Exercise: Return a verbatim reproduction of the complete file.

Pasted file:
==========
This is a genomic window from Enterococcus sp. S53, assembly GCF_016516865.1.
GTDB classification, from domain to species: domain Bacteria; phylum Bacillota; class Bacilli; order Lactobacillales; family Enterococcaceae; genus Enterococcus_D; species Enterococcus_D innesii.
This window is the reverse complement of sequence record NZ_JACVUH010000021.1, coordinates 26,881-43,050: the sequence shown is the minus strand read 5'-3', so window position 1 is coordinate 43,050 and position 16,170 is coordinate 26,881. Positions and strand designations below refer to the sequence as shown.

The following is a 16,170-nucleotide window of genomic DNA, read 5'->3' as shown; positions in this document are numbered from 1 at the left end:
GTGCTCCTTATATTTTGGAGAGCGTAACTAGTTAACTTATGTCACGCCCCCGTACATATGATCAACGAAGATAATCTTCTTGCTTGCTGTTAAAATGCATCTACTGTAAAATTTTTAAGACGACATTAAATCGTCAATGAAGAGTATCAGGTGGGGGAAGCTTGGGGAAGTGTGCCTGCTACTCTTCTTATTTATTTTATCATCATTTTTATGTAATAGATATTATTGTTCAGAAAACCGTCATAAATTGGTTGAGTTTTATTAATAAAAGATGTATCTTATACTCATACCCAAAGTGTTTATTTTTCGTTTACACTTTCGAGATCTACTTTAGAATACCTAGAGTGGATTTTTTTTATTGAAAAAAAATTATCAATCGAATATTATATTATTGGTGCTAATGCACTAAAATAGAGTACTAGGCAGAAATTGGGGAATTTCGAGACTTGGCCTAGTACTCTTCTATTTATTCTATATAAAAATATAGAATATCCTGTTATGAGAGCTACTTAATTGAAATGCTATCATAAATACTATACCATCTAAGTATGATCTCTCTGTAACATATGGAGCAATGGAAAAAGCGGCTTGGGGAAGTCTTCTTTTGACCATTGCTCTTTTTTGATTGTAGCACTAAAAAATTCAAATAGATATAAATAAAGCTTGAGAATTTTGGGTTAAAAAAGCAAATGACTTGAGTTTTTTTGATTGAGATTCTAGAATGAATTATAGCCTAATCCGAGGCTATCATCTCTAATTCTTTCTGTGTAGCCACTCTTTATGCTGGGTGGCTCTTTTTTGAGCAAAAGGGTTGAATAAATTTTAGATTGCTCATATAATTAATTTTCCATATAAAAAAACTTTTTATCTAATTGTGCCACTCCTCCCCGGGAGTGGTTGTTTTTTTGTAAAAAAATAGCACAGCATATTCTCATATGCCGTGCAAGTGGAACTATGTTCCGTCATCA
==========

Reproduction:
This is a genomic window from Enterococcus sp. S53, assembly GCF_016516865.1.
GTDB classification, from domain to species: domain Bacteria; phylum Bacillota; class Bacilli; order Lactobacillales; family Enterococcaceae; genus Enterococcus_D; species Enterococcus_D innesii.
This window is the reverse complement of sequence record NZ_JACVUH010000021.1, coordinates 26,881-43,050: the sequence shown is the minus strand read 5'-3', so window position 1 is coordinate 43,050 and position 16,170 is coordinate 26,881. Positions and strand designations below refer to the sequence as shown.

The following is a 16,170-nucleotide window of genomic DNA, read 5'->3' as shown; positions in this document are numbered from 1 at the left end:
GTGCTCCTTATATTTTGGAGAGCGTAACTAGTTAACTTATGTCACGCCCCCGTACATATGATCAACGAAGATAATCTTCTTGCTTGCTGTTAAAATGCATCTACTGTAAAATTTTTAAGACGACATTAAATCGTCAATGAAGAGTATCAGGTGGGGGAAGCTTGGGGAAGTGTGCCTGCTACTCTTCTTATTTATTTTATCATCATTTTTATGTAATAGATATTATTGTTCAGAAAACCGTCATAAATTGGTTGAGTTTTATTAATAAAAGATGTATCTTATACTCATACCCAAAGTGTTTATTTTTCGTTTACACTTTCGAGATCTACTTTAGAATACCTAGAGTGGATTTTTTTTATTGAAAAAAAATTATCAATCGAATATTATATTATTGGTGCTAATGCACTAAAATAGAGTACTAGGCAGAAATTGGGGAATTTCGAGACTTGGCCTAGTACTCTTCTATTTATTCTATATAAAAATATAGAATATCCTGTTATGAGAGCTACTTAATTGAAATGCTATCATAAATACTATACCATCTAAGTATGATCTCTCTGTAACATATGGAGCAATGGAAAAAGCGGCTTGGGGAAGTCTTCTTTTGACCATTGCTCTTTTTTGATTGTAGCACTAAAAAATTCAAATAGATATAAATAAAGCTTGAGAATTTTGGGTTAAAAAAGCAAATGACTTGAGTTTTTTTGATTGAGATTCTAGAATGAATTATAGCCTAATCCGAGGCTATCATCTCTAATTCTTTCTGTGTAGCCACTCTTTATGCTGGGTGGCTCTTTTTTGAGCAAAAGGGTTGAATAAATTTTAGATTGCTCATATAATTAATTTTCCATATAAAAAAACTTTTTATCTAATTGTGCCACTCCTCCCCGGGAGTGGTTGTTTTTTTGTAAAAAAATAGCACAGCATATTCTCATATGCCGTGCAAGTGGAACTATGTTCCGTCATCA